|Image courtesy The Museum of the San Feranando Valley|
Marty McFly here to take you on a journey to the former Andy Devine Ranch known as Gravel Flats at 6947 Kester Avenue Van Nuys. The Delorean has the required plutonium plus some random garbage in the Mr. Fusion reactor ready for this trip. The time circuits are set to sometime in the 1930s (actual date unknown) and the flux capacitor is......fluxxing. The engine is running (not stalled this time) so we need to hurry. Hang on, as the ride can be a little bumpy as we travel back in time.
|Above images courtesy The Museum of the San Fernando Valley|
Andy Devine was an American character actor and comic cowboy sidekick known for his distinctive raspy voice, the result of a childhood vocal cord injury when he tripped with a curtain rod in his mouth. He appeared in hundreds of films with his most notable role in the 1939 classic Stagecoach directed by John Ford (a former Reseda resident). Devine later would appear in two early television series as "Jingles" the sidekick in The Adventures of Wild Bill Hickok and then as the leader in Andy's Gang. Devine would go on to become a world famous film and television actor spanning close to 5 decades. His last role was in 1977's The Mouse and His Child which he provided the voice for "Euterpe."
So after a days work in Hollywood, Devine would return to his ranch home in Van Nuys known as Gravel Flats which was built sometime in the 1930s. Devine commissioned famed architect L.G. Scherer to build his home who also designed Ernest Borgnine's Beverly Hills estate that was recently acquired by actor Jason Bateman in February 2013. It is believed that Devine chose Van Nuys to be reminiscent of his native Arizona which was surrounded by miles of open country which if you can imagine,Van Nuys was mostly empty in the early 1930s. Many other celebrities including Edward Everett Horton, Josef Von Sternberg, James Cagney, Lucille Ball, Jackie Oakie, Barbara Stanwyck, Robert Taylor, and Zeppo Marx to name a few were building ranch homes in the SFV to escape the hustle and bustle of the big city (you can also read an LA Times article about former stars homes).
The images below taken on August 29, 1939 on a moving truck depict the 1930's colonial era ranch home on a small single lane Kester street. In 1938, Devine was requested to be the honorary mayor of Van Nuys which he held that title until his departure of Van Nuys in 1958 to Newport Beach due to suburbanization.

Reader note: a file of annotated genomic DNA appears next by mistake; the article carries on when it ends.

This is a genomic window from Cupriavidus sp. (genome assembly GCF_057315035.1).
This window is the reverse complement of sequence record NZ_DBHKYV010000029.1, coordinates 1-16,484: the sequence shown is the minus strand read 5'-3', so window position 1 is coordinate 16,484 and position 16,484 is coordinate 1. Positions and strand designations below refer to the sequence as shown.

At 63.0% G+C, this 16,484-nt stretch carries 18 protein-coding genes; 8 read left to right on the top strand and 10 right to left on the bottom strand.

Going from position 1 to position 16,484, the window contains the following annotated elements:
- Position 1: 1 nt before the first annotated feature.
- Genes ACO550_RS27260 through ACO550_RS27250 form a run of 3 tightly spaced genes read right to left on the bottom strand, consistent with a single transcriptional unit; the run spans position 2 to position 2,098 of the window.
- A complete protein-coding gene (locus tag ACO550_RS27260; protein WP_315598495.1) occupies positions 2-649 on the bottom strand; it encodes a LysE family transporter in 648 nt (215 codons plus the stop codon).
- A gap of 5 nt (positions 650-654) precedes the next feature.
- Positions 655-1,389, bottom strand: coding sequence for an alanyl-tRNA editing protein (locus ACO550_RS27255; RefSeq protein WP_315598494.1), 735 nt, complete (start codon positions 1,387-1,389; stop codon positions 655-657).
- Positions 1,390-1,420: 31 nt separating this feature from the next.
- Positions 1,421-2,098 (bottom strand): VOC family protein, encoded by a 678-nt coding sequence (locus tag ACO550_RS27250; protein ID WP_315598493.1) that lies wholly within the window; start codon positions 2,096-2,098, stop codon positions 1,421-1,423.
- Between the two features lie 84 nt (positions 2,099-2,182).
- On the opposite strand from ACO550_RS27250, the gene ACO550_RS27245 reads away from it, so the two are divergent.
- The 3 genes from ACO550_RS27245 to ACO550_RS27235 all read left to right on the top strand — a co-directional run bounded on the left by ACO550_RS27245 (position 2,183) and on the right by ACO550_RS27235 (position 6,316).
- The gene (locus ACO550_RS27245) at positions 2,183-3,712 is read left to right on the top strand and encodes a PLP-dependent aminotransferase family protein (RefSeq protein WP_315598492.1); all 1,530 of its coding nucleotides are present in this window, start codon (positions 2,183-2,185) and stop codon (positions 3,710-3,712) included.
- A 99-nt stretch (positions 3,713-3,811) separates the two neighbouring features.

Across the street from his home was a public pool called Crystal Plunge built by Cornwell's on June 1, 1923 that was wildly popular during the scorching summer heats according to the Daily News and the LA Times. Another story surfaced that Devine built Crystal Plunge for his children and teammates from the Van Nuys High School swimming team to practice swimming since there was no pool at Van Nuys High. These stories are conflicting so I am not sure of the true history other than maybe Devine acquired ownership of Crystal Plunge but wasnt the original developer.
And now its time to fire up the Delorean and go back to the future to 1947, 1952, 1972, and 1980 using favorite site historicaerials.com. The area highlighted in red below shows the Devine ranch to the left and the Crystal Plunge pool on the right. As can be seen in the surrounding areas, development was starting to take place as GIs were looking to settle down after WWII.
By 1972 as shown in the image below, both Devine's ranch and Crystal plunge were gone. Devine would later pass away at the age of 71 due to leukemia in 1977 in Orange, CA. Devine always had a fondness for the SFV and I am sure he was hurting inside when his ranch was demolished. According to an LA Times article published on May 8, 1997, titled For this Actor, Gravel Flats Was Devine by Michael P. Lucas, "He kept a fond spot in his heart for the Valley. He often half-joked that after he sold Gravel Flats to apartment developers he could retire any time, without a worry about starving."
The 1980 image below shows complete development with no land available nearby.
And now its time to fire up the Delorean and go back to the future to the present setting where not much has changed since the 1970s where apartments are common on Kester compared to the old ranch days of the 30's and 40's.
|The former Andy Devine ranch is located on the left with Crystal Plunge on the right. Image courtesy Google Maps|
|The site of the former Andy Devine ranch.|
|The site of the former Crystal Plunge pool.|
As a bonus, Andy Devine's son, Dennis would become an apartment and condo developer in the 1980s in the San Fernando Valley as explained in an LA Times article published on February 10, 1985 by Ruth Ryon, Actor's Son Has Devine Flair With His Homes: Affordable North Valley Condos Are Builder's First Solo Project. I wonder how Andy felt about his son developing the last remaining parcels of the SFV which Andy seemed to appreciate for its vast emptiness and country feel.
You can view more SFV history and Back To The Future series here.
The Movieland Directory - Andy Devine
Wikipedia - Andy Devine
IMDB - Andy Devine
1939 Magazine Article posted at The Museum of the San Fernando Valley
The Ernest Borgnine Estate Listed for First Time in 60 Years by Curbed LA (in reference to L.G. Scherer)
For this Actor, Gravel Flats Was Devine by LA Times article
Actor's Son Has Devine Flair With His Homes: Affordable North Valley Condos Are Builder's First Solo Project by LA Times article
Stories, Glories of Stars Are Reflected in Former Valley Homes by LA Times article
The Great Andy Devine by The Museum of the San Fernando Valley
1923 - 1924: Busy At Work and At Play by LA Daily News article (in reference to Crystal Plunge)
Wikimapia - Crystal Plunge
Crystal Plunge Image - Pinterest by Flattop N Lollipop Hipes
Old Timers Reminisce as Van Nuys Turns 75 by LA Times article (in reference to Crystal Plunge)